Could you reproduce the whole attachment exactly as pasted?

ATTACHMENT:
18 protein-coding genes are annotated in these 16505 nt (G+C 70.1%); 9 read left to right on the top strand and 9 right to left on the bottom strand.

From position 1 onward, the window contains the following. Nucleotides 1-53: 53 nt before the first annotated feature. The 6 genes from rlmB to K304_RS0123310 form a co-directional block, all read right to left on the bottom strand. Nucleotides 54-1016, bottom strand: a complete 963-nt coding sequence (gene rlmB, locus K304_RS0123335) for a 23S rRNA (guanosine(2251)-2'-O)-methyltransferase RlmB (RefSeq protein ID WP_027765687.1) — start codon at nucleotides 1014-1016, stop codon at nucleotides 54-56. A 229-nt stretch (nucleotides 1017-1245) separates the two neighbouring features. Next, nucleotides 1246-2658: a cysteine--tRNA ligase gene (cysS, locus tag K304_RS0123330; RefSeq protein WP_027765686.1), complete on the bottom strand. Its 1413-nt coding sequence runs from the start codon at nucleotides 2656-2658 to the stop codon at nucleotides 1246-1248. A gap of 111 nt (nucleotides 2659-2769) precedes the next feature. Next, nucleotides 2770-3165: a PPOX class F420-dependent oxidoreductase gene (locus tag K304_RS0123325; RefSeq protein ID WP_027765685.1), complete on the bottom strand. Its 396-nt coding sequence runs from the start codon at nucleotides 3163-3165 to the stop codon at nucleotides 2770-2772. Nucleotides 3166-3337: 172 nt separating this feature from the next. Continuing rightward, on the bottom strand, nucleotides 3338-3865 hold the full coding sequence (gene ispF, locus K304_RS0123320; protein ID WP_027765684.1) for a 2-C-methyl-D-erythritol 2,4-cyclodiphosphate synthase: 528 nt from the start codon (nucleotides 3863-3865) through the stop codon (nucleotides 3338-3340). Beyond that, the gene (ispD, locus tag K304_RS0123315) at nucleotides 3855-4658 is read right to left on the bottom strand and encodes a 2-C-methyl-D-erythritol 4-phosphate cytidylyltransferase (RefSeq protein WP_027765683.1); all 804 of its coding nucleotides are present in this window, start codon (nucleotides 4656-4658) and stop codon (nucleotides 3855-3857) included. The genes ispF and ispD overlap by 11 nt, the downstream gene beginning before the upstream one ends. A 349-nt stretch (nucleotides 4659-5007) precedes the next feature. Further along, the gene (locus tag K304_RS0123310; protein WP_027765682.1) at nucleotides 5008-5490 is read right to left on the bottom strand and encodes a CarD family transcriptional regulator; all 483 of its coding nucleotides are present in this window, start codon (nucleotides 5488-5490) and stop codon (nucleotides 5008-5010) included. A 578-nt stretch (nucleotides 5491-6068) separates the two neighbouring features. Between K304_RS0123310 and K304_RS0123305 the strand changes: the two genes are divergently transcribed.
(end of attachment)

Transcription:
18 protein-coding genes are annotated in these 16505 nt (G+C 70.1%); 9 read left to right on the top strand and 9 right to left on the bottom strand.

From position 1 onward, the window contains the following. Nucleotides 1-53: 53 nt before the first annotated feature. The 6 genes from rlmB to K304_RS0123310 form a co-directional block, all read right to left on the bottom strand. Nucleotides 54-1016, bottom strand: a complete 963-nt coding sequence (gene rlmB, locus K304_RS0123335) for a 23S rRNA (guanosine(2251)-2'-O)-methyltransferase RlmB (RefSeq protein ID WP_027765687.1) — start codon at nucleotides 1014-1016, stop codon at nucleotides 54-56. A 229-nt stretch (nucleotides 1017-1245) separates the two neighbouring features. Next, nucleotides 1246-2658: a cysteine--tRNA ligase gene (cysS, locus tag K304_RS0123330; RefSeq protein WP_027765686.1), complete on the bottom strand. Its 1413-nt coding sequence runs from the start codon at nucleotides 2656-2658 to the stop codon at nucleotides 1246-1248. A gap of 111 nt (nucleotides 2659-2769) precedes the next feature. Next, nucleotides 2770-3165: a PPOX class F420-dependent oxidoreductase gene (locus tag K304_RS0123325; RefSeq protein ID WP_027765685.1), complete on the bottom strand. Its 396-nt coding sequence runs from the start codon at nucleotides 3163-3165 to the stop codon at nucleotides 2770-2772. Nucleotides 3166-3337: 172 nt separating this feature from the next. Continuing rightward, on the bottom strand, nucleotides 3338-3865 hold the full coding sequence (gene ispF, locus K304_RS0123320; protein ID WP_027765684.1) for a 2-C-methyl-D-erythritol 2,4-cyclodiphosphate synthase: 528 nt from the start codon (nucleotides 3863-3865) through the stop codon (nucleotides 3338-3340). Beyond that, the gene (ispD, locus tag K304_RS0123315) at nucleotides 3855-4658 is read right to left on the bottom strand and encodes a 2-C-methyl-D-erythritol 4-phosphate cytidylyltransferase (RefSeq protein WP_027765683.1); all 804 of its coding nucleotides are present in this window, start codon (nucleotides 4656-4658) and stop codon (nucleotides 3855-3857) included. The genes ispF and ispD overlap by 11 nt, the downstream gene beginning before the upstream one ends. A 349-nt stretch (nucleotides 4659-5007) precedes the next feature. Further along, the gene (locus tag K304_RS0123310; protein WP_027765682.1) at nucleotides 5008-5490 is read right to left on the bottom strand and encodes a CarD family transcriptional regulator; all 483 of its coding nucleotides are present in this window, start codon (nucleotides 5488-5490) and stop codon (nucleotides 5008-5010) included. A 578-nt stretch (nucleotides 5491-6068) separates the two neighbouring features. Between K304_RS0123310 and K304_RS0123305 the strand changes: the two genes are divergently transcribed.